Scientists and engineers are excited about 3D printing. It’s a breakthrough in the sense that it could be used to create costly things at a low cost, thus lowering the cost of manufacturing. The benefits should flow down to the end user because medical expenses or technical gadgets could become more affordable. However, live anything new, there are two sides to this too.
To begin with, 3D printing was being used by some engineers and technical experts since the 1980s. However, it has received hype only recently. The availability of 3D printers at cost-effective prices has allowed people to explore the benefits of this technology. Even US President Barack Obama spoke about it in one of his speeches. He said, “(3D printing) …has the potential to revolutionize the way we make almost anything.”
Reducing the complexity of medical science
With more viable and cost-effective 3D printing solutions coming to the market, it is expected that the benefits of this technology will spread to almost every field in the near future. Medical science and healthcare are expected to benefit significantly from this technology. Reports suggest that researchers are now busy exploring the possibility of replacing complex human organs with 3D printed objects.
Some researchers at Princeton University have even printed a replica of the outer ear using silver nano particles, human cells and hydrogel. Therefore, it will not be wrong to expect that the new technology will bring some breakthrough changes in the medical stream.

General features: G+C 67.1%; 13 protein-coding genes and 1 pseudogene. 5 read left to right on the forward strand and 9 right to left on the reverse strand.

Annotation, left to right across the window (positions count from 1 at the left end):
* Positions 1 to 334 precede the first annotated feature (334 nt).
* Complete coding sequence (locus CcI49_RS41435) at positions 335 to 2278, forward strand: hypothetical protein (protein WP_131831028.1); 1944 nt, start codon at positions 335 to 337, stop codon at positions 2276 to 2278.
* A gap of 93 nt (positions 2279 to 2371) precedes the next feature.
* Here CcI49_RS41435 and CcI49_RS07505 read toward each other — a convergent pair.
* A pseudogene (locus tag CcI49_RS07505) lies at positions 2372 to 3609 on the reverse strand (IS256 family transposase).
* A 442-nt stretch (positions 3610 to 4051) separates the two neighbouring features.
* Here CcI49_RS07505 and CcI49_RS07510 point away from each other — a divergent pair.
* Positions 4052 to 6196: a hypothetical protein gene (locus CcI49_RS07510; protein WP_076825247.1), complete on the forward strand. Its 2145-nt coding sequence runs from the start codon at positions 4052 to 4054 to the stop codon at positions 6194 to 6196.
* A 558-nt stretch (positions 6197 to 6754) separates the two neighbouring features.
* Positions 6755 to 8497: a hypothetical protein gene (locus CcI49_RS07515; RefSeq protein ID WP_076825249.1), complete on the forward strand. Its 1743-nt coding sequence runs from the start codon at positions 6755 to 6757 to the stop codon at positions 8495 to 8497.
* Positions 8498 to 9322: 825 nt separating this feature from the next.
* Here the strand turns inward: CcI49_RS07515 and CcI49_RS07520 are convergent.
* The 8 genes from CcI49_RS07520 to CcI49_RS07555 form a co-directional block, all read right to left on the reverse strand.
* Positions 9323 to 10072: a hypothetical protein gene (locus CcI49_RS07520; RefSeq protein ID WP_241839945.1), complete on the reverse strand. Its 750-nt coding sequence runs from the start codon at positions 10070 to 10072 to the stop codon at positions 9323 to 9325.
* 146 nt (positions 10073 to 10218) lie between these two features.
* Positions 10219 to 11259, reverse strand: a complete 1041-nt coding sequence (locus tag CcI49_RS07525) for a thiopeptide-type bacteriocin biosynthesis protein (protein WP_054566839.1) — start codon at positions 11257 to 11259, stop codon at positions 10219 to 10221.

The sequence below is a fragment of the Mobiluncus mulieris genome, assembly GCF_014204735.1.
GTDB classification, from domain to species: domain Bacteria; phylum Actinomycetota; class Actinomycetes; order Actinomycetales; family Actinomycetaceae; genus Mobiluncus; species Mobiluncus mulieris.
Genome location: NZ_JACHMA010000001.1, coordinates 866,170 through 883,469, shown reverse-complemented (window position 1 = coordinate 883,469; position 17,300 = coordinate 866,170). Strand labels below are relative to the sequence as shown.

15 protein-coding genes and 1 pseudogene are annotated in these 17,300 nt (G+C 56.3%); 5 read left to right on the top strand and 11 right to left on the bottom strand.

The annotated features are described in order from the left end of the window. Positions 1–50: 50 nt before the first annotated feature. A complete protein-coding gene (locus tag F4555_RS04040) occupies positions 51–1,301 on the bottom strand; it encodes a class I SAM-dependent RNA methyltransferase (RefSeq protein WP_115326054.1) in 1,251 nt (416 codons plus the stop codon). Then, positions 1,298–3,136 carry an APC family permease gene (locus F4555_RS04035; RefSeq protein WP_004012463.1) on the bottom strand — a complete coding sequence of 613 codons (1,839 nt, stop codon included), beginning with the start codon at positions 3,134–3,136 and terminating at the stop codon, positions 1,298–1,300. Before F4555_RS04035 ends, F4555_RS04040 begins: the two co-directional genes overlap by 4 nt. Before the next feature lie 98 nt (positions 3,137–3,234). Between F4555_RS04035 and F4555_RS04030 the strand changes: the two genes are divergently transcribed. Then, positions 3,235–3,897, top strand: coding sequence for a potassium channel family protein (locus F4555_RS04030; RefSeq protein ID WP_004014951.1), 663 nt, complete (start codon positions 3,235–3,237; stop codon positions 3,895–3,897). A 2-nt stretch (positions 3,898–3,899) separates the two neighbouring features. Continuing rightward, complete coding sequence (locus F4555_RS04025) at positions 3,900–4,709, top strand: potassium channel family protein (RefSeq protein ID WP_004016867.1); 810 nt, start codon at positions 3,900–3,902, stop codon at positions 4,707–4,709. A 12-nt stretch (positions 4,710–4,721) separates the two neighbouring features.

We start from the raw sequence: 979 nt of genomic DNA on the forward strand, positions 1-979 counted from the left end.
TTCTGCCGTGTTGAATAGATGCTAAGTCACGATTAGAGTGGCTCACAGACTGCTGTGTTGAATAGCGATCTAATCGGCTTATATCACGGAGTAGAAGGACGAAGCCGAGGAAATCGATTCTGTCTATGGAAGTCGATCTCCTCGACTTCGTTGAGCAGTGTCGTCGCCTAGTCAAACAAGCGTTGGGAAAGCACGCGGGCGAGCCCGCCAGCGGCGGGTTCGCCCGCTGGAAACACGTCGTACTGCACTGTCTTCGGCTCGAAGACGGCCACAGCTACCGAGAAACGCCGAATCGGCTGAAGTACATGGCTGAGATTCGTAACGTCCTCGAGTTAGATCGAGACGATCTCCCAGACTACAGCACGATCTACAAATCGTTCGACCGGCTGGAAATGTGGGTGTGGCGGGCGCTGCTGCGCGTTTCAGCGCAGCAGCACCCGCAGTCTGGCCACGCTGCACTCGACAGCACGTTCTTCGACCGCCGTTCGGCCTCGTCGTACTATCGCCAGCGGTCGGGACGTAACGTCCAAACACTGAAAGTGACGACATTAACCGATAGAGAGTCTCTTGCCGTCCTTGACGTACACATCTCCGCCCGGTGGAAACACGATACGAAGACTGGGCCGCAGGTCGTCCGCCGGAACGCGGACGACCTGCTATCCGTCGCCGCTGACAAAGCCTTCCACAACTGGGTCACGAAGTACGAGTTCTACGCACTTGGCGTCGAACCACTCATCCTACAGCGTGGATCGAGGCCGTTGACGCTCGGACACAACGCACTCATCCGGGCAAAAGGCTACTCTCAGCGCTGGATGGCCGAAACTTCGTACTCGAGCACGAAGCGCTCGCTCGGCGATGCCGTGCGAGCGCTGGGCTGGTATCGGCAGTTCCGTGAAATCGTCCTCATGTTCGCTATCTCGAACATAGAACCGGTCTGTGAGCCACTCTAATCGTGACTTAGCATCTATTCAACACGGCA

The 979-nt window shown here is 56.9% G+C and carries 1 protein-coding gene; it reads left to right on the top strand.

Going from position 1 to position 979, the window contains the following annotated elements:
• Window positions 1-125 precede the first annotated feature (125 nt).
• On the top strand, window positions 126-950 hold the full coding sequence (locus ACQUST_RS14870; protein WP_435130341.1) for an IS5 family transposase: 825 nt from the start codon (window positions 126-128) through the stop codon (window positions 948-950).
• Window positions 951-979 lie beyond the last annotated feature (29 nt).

Also known as additive manufacturing, 3D printing can also make a great difference to the lives of automotive engineers and industrial developers. They will be able to visualize the model or prototype of the product they manufacture, resulting in greater accuracy.
Creative professionals are worried sick
Those who are working in the creative fields are worried about what 3D printing would do to their business. It is already being expected that the retail and sports sectors could also enjoy some significant changes if 3D printing becomes a more viable option in the coming times.
However, designers are worried that this technology could sound the death knell for creativity. Kayne West spoke about it on the show Keeping Up With The Kardashians, “This is what I’m afraid of–because the Internet destroyed the music industry and now, this is what we’re afraid of right now with the textile industry.” He added, “There will come a time when people are making their shoes at home.”
Tell us what you think about this technology. Would it cause more harm than good? Would it be good to have a check on 3D printing practices?